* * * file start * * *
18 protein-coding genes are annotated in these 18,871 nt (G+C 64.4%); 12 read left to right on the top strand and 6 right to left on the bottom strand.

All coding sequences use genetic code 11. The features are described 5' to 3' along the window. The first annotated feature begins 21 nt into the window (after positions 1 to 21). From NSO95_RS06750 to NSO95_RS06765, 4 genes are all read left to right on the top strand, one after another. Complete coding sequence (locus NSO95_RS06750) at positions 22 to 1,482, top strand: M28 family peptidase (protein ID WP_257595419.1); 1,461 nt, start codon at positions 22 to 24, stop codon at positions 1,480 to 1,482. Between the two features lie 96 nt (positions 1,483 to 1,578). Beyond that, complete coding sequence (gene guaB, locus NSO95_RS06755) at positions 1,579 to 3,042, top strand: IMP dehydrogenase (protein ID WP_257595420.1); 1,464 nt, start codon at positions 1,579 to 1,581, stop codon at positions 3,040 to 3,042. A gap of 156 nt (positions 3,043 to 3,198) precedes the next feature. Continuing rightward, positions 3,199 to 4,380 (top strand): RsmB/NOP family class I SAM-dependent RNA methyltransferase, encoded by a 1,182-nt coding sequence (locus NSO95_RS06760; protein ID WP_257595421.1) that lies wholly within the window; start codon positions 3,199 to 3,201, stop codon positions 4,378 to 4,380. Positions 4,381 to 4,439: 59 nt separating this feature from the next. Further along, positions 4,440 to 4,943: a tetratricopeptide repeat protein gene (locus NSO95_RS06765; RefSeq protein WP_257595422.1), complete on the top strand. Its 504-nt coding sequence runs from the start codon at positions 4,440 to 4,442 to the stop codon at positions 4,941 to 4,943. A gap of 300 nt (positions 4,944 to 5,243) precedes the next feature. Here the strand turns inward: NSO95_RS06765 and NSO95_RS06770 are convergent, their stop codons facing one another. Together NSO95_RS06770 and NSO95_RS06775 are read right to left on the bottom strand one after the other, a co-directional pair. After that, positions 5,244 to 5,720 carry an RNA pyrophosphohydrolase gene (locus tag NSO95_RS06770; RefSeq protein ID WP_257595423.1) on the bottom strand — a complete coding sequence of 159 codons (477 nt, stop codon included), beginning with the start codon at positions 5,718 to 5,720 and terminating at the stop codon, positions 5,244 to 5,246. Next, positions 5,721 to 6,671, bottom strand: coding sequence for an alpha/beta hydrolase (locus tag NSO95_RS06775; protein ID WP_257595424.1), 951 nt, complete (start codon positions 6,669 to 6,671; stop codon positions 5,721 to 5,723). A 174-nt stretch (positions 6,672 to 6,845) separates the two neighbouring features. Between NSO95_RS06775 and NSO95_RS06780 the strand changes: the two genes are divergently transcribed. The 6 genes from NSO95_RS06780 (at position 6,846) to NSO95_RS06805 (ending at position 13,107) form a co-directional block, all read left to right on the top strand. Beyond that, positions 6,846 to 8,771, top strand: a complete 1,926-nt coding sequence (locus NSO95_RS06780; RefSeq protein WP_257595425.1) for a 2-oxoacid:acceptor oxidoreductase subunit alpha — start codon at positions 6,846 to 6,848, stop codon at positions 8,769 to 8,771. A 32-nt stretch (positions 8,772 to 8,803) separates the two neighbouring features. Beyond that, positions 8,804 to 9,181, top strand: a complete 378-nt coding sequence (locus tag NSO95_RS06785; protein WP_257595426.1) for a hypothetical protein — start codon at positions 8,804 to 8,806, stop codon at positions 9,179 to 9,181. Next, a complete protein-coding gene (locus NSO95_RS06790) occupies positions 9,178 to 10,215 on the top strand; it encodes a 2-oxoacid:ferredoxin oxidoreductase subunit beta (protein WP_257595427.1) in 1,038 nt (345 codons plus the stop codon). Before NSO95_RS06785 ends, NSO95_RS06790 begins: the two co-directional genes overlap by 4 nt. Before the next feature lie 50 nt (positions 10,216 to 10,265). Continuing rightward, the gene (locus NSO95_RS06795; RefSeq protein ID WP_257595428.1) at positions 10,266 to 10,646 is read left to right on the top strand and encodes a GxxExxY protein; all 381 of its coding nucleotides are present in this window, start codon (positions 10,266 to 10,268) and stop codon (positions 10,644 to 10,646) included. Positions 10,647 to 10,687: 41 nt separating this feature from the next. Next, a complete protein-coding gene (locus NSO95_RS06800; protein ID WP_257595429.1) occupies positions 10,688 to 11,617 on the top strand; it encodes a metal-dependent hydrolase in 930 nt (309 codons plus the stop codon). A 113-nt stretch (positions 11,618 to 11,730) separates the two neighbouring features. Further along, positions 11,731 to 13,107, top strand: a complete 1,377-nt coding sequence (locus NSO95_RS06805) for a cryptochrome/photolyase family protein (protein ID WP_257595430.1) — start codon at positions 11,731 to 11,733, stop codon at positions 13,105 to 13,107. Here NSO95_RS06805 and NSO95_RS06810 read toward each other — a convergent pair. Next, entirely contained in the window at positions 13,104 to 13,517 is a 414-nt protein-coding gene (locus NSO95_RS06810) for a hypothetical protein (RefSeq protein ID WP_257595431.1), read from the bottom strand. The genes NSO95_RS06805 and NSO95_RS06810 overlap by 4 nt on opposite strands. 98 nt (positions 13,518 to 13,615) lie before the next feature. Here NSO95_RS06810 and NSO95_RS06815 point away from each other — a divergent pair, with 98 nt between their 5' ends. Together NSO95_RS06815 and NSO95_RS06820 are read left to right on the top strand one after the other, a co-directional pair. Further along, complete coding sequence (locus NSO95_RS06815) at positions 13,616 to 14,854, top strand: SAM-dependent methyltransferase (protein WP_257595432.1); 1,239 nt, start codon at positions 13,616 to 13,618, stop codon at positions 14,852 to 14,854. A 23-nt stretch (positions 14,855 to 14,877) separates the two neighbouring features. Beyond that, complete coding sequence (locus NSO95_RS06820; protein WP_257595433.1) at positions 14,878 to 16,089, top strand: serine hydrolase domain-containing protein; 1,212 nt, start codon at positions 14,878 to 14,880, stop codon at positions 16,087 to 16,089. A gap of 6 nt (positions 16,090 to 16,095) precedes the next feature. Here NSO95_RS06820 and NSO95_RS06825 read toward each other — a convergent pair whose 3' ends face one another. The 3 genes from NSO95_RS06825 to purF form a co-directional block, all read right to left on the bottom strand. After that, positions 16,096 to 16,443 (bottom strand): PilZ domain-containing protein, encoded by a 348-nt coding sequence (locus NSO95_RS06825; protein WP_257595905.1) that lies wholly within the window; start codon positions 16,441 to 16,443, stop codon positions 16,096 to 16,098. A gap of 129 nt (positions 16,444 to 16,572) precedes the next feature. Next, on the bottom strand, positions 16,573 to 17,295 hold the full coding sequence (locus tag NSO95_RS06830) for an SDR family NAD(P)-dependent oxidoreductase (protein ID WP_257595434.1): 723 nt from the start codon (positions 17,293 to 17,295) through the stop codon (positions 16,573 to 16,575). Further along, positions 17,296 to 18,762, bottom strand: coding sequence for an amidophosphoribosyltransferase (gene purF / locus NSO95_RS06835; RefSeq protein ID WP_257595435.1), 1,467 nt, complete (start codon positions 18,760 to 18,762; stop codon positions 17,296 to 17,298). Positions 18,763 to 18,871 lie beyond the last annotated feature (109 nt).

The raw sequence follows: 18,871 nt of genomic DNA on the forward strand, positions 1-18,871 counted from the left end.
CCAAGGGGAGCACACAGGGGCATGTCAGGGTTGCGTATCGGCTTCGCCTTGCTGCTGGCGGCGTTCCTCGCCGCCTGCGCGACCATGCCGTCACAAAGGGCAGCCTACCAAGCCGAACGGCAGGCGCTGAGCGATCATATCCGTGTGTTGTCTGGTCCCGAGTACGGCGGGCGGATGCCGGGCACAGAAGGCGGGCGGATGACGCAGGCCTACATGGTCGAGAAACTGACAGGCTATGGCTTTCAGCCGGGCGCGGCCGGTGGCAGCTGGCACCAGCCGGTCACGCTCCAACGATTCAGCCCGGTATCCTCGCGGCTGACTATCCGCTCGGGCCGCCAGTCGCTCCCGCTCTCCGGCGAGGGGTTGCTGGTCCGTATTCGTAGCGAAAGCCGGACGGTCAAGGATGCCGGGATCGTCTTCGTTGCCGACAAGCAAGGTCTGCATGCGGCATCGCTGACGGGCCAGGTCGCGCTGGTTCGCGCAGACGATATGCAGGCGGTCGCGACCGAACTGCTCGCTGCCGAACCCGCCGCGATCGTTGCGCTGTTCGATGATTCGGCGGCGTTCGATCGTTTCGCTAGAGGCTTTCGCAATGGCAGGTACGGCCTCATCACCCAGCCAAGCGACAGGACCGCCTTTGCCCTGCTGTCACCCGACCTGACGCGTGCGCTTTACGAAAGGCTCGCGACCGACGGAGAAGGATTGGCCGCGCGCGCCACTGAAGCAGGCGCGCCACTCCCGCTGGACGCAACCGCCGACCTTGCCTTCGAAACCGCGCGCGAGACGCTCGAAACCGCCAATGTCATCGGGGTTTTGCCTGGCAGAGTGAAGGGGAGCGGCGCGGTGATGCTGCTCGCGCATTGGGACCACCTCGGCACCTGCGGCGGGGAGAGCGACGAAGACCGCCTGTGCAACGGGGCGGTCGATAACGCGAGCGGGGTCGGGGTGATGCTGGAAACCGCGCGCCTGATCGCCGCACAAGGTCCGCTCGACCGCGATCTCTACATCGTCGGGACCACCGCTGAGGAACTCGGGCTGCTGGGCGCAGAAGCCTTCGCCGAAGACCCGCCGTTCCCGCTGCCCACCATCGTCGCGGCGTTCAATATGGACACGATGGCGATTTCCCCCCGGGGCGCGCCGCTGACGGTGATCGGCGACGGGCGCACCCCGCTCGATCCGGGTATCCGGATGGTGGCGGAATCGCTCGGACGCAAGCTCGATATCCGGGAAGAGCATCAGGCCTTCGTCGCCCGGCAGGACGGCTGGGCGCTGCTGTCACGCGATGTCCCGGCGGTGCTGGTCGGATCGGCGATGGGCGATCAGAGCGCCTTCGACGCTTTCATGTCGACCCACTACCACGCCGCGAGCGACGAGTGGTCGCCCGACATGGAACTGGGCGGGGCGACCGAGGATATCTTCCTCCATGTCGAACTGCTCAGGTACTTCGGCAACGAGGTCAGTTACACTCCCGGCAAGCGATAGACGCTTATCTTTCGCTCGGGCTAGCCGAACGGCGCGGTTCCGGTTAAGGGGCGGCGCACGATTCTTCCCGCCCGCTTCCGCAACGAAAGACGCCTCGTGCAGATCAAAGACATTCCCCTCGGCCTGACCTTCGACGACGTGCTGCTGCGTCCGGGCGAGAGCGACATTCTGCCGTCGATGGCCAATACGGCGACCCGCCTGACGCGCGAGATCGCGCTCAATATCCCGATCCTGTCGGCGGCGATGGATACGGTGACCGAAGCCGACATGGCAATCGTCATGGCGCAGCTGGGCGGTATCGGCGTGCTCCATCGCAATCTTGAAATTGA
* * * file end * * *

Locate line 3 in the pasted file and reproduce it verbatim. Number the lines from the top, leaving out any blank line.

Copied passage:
The raw sequence follows: 18,871 nt of genomic DNA on the forward strand, positions 1-18,871 counted from the left end.